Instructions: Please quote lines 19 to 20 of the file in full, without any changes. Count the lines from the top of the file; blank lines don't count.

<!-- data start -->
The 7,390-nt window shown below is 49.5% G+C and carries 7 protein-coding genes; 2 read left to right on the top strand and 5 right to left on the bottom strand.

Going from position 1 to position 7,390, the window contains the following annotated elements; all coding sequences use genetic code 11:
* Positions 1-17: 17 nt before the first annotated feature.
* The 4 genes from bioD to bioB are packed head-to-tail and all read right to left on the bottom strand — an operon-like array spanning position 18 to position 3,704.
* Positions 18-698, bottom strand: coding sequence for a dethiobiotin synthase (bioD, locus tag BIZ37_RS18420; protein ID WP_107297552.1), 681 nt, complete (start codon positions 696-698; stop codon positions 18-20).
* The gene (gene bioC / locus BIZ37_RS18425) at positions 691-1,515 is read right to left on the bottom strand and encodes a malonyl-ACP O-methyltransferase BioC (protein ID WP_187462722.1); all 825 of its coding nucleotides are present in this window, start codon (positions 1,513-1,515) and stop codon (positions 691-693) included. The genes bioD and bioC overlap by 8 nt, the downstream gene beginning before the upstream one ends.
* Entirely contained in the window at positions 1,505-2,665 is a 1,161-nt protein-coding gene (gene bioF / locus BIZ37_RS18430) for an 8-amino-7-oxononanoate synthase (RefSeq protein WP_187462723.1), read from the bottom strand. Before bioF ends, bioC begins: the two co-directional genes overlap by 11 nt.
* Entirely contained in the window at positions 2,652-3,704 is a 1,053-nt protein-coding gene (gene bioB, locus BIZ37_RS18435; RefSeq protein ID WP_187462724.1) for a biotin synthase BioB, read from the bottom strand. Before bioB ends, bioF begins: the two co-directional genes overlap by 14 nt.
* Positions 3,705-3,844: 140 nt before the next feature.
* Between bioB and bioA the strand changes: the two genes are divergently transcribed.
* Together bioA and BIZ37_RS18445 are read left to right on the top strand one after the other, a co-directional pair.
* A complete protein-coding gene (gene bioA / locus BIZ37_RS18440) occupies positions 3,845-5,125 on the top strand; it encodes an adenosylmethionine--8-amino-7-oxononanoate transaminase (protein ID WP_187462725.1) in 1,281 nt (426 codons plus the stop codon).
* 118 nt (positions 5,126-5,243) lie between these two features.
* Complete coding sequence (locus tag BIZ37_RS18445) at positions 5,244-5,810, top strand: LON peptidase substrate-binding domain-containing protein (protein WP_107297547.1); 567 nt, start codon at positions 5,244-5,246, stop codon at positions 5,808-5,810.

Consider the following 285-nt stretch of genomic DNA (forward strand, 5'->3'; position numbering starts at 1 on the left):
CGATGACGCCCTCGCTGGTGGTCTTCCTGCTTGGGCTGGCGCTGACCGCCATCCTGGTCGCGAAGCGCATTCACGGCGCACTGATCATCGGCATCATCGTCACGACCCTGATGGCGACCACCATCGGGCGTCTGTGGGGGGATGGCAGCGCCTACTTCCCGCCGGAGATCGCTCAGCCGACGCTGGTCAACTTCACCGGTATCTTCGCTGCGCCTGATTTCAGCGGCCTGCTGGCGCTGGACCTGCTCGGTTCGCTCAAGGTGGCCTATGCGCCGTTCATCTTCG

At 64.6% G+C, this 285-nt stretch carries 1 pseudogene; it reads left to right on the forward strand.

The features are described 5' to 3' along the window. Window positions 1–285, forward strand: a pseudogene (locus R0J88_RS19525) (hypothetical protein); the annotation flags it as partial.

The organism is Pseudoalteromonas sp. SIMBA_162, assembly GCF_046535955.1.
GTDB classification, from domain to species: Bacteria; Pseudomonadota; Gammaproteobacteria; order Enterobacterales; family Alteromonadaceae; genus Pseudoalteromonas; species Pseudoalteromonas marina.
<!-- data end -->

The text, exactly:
The organism is Pseudoalteromonas sp. SIMBA_162, assembly GCF_046535955.1.
GTDB classification, from domain to species: Bacteria; Pseudomonadota; Gammaproteobacteria; order Enterobacterales; family Alteromonadaceae; genus Pseudoalteromonas; species Pseudoalteromonas marina.